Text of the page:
An angry mob, gripping torches and machetes, floods the streets to confront the outsiders. Fingers are dismembered before our very eyes. Innocent men are lynched. This is nor a horror movie, but a historical drama recounting the horrifying events that took place almost fifty years ago.
Canoa: A Shameful Memory is an absolute juggernaut. It is a 360 snapshot of a particular time and place, muddled by socio-economic, religious, political, and regional tensions of the late 1960s. We observe the events of an awful tragedy like a fly on the wall: a reporter gets a call that a group of university workers has been attacked, and several killed. After glimpses of the aftermath, we are pulled away from the immediate matter at hand, and meet the faces of Mexico, 1968.
A poor farmer who must give away 10% of his crop to corrupt officials. A priest whose influence over his parish extends past religion into politics and beyond. A wealthy bureaucrat, who is grateful for the public goods and thinks the poor should quit complaining. And an omnipresent narrator, arguably the most reliable, who insists we can trust him and provides commentary on all the action.
After this first act, during which director Felipe Cazals provides an admirably rich portrait of the time and place, we dive into the main narrative: a group of young university employees from the city Puebla decide to go mountain climbing at La Malinche. Knowing the tragic fate awaiting them, each decision and delay brings an extra layer of dread for us, the viewers, as we approach what we already know will be a horrifying end.
Canoa is an incredibly troubling film, of a mistaken conflict between a small town and (perceived) radicals from the city, hauntingly ringing true in today’s hostile and occasionally violent political climate. Cazals never turns away, forcing us to witness and grapple with an unstable and untrustworthy society.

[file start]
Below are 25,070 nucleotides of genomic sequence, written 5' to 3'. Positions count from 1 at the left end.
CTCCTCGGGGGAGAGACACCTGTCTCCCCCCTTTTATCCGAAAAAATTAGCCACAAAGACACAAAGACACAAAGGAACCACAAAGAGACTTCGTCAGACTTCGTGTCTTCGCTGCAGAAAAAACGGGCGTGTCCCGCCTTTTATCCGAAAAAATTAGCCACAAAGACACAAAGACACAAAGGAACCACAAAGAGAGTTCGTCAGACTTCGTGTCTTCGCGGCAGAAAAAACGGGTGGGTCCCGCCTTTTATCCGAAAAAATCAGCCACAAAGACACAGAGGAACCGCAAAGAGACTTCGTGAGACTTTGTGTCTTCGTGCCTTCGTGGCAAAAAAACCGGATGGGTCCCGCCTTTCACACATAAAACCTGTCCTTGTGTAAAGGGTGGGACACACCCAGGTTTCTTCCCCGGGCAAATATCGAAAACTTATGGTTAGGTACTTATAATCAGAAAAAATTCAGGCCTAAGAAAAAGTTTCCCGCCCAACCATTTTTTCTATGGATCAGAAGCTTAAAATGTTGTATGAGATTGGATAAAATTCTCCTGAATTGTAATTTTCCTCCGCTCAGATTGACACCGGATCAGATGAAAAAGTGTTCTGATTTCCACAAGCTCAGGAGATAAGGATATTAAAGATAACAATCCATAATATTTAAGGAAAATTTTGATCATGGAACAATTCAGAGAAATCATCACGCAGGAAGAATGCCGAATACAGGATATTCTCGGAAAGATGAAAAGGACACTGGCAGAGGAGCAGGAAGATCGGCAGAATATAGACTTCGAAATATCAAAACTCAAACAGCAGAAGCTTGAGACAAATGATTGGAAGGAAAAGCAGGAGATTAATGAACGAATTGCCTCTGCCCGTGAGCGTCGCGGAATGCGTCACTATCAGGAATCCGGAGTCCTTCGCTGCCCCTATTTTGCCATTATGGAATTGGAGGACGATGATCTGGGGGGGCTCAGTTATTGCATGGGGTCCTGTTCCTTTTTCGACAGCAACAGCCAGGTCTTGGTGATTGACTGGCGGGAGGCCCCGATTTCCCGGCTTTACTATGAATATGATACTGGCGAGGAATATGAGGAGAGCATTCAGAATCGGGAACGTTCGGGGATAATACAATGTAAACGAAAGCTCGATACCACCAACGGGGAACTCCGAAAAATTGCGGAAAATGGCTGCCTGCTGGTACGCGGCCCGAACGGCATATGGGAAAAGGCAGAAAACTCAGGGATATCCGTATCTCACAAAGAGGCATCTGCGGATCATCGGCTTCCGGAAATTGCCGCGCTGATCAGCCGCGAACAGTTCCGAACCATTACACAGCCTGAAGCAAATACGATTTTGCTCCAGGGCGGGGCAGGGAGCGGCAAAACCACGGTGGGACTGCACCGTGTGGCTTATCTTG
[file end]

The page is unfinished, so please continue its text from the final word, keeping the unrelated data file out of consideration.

This razor-sharp work is punctuated by a fascinating shot at the end: our narrator atop a staircase, facing another camera, walking down stairs, scurrying up and doing the take again, then speaking to us once he’s down. The pseudo-documentary feel breaks its own wall, from cameras capturing life and people in real-time, to rehearsed and scripted action. Is he such a reliable narrator? Can he be trusted as the voice of Canoa, or a more rational citizen, or even Cazals himself? The overlapping and contradicting nature of history is a subtly recurring theme throughout the story, and the double take within a “documentary” adds a sinister layer to an already-disturbing tale.
Canoa: A Shameful Memory is certainly not for everyone, but those who can stomach the intense violence will be taken on a culturally insightful, intellectually challenging, and wholly unforgettable journey.